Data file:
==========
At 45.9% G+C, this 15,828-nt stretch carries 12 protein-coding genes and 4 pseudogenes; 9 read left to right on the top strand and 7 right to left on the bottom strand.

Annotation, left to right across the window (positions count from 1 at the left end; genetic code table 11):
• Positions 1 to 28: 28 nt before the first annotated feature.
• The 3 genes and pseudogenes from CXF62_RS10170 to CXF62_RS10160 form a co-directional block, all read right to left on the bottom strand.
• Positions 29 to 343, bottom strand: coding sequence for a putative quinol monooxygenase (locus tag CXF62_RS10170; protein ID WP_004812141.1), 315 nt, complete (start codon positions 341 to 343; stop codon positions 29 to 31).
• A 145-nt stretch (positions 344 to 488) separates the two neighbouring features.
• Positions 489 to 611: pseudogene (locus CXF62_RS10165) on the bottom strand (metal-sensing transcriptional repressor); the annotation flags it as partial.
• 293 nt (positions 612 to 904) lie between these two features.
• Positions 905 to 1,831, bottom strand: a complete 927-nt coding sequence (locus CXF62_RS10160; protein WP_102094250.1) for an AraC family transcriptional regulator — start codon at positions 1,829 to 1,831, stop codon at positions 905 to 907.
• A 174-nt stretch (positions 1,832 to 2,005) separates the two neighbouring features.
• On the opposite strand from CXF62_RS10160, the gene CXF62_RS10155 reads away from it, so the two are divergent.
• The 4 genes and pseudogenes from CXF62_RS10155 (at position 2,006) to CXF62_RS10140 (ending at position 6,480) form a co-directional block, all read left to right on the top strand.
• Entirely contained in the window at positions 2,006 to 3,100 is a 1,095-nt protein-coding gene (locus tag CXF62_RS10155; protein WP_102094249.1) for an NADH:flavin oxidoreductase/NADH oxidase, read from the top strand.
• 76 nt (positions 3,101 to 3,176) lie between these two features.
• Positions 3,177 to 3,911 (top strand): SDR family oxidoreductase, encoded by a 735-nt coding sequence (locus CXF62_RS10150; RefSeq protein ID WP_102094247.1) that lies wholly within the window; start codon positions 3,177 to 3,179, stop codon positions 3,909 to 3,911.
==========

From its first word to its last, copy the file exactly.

At 45.9% G+C, this 15,828-nt stretch carries 12 protein-coding genes and 4 pseudogenes; 9 read left to right on the top strand and 7 right to left on the bottom strand.

Annotation, left to right across the window (positions count from 1 at the left end; genetic code table 11):
• Positions 1 to 28: 28 nt before the first annotated feature.
• The 3 genes and pseudogenes from CXF62_RS10170 to CXF62_RS10160 form a co-directional block, all read right to left on the bottom strand.
• Positions 29 to 343, bottom strand: coding sequence for a putative quinol monooxygenase (locus tag CXF62_RS10170; protein ID WP_004812141.1), 315 nt, complete (start codon positions 341 to 343; stop codon positions 29 to 31).
• A 145-nt stretch (positions 344 to 488) separates the two neighbouring features.
• Positions 489 to 611: pseudogene (locus CXF62_RS10165) on the bottom strand (metal-sensing transcriptional repressor); the annotation flags it as partial.
• 293 nt (positions 612 to 904) lie between these two features.
• Positions 905 to 1,831, bottom strand: a complete 927-nt coding sequence (locus CXF62_RS10160; protein WP_102094250.1) for an AraC family transcriptional regulator — start codon at positions 1,829 to 1,831, stop codon at positions 905 to 907.
• A 174-nt stretch (positions 1,832 to 2,005) separates the two neighbouring features.
• On the opposite strand from CXF62_RS10160, the gene CXF62_RS10155 reads away from it, so the two are divergent.
• The 4 genes and pseudogenes from CXF62_RS10155 (at position 2,006) to CXF62_RS10140 (ending at position 6,480) form a co-directional block, all read left to right on the top strand.
• Entirely contained in the window at positions 2,006 to 3,100 is a 1,095-nt protein-coding gene (locus tag CXF62_RS10155; protein WP_102094249.1) for an NADH:flavin oxidoreductase/NADH oxidase, read from the top strand.
• 76 nt (positions 3,101 to 3,176) lie between these two features.
• Positions 3,177 to 3,911 (top strand): SDR family oxidoreductase, encoded by a 735-nt coding sequence (locus CXF62_RS10150; RefSeq protein ID WP_102094247.1) that lies wholly within the window; start codon positions 3,177 to 3,179, stop codon positions 3,909 to 3,911.